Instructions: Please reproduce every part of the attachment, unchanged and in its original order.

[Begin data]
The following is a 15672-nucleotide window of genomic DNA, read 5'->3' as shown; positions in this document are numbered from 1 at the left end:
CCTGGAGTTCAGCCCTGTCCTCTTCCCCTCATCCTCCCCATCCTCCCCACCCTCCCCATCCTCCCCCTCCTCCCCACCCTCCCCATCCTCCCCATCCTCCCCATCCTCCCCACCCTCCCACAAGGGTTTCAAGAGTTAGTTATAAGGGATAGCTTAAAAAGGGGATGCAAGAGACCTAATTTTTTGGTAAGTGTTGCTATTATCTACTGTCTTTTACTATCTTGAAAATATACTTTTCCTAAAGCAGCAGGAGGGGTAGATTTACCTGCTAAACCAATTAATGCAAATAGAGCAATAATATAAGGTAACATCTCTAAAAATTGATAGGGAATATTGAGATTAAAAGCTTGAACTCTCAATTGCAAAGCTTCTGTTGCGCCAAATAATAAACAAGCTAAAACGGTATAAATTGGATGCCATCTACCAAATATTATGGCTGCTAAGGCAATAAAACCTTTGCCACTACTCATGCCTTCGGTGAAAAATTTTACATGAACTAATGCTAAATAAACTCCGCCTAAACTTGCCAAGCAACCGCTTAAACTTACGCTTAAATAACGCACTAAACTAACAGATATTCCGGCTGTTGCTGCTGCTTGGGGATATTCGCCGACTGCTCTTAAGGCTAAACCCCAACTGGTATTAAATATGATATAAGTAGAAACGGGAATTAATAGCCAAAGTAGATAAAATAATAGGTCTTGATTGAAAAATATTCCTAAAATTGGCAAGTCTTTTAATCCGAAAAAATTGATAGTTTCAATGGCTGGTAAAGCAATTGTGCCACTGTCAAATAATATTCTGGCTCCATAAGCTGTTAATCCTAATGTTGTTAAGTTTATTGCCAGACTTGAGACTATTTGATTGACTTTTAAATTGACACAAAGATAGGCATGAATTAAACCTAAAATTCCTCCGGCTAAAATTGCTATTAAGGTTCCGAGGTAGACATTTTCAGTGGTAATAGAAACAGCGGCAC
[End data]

The following is a 15672-nucleotide window of genomic DNA, read 5'->3' as shown; positions in this document are numbered from 1 at the left end:
CCTGGAGTTCAGCCCTGTCCTCTTCCCCTCATCCTCCCCATCCTCCCCACCCTCCCCATCCTCCCCCTCCTCCCCACCCTCCCCATCCTCCCCATCCTCCCCATCCTCCCCACCCTCCCACAAGGGTTTCAAGAGTTAGTTATAAGGGATAGCTTAAAAAGGGGATGCAAGAGACCTAATTTTTTGGTAAGTGTTGCTATTATCTACTGTCTTTTACTATCTTGAAAATATACTTTTCCTAAAGCAGCAGGAGGGGTAGATTTACCTGCTAAACCAATTAATGCAAATAGAGCAATAATATAAGGTAACATCTCTAAAAATTGATAGGGAATATTGAGATTAAAAGCTTGAACTCTCAATTGCAAAGCTTCTGTTGCGCCAAATAATAAACAAGCTAAAACGGTATAAATTGGATGCCATCTACCAAATATTATGGCTGCTAAGGCAATAAAACCTTTGCCACTACTCATGCCTTCGGTGAAAAATTTTACATGAACTAATGCTAAATAAACTCCGCCTAAACTTGCCAAGCAACCGCTTAAACTTACGCTTAAATAACGCACTAAACTAACAGATATTCCGGCTGTTGCTGCTGCTTGGGGATATTCGCCGACTGCTCTTAAGGCTAAACCCCAACTGGTATTAAATATGATATAAGTAGAAACGGGAATTAATAGCCAAAGTAGATAAAATAATAGGTCTTGATTGAAAAATATTCCTAAAATTGGCAAGTCTTTTAATCCGAAAAAATTGATAGTTTCAATGGCTGGTAAAGCAATTGTGCCACTGTCAAATAATATTCTGGCTCCATAAGCTGTTAATCCTAATGTTGTTAAGTTTATTGCCAGACTTGAGACTATTTGATTGACTTTTAAATTGACACAAAGATAGGCATGAATTAAACCTAAAATTCCTCCGGCTAAAATTGCTATTAAGGTTCCGAGGTAGACATTTTCAGTGGTAATAGAAACAGCGGCAC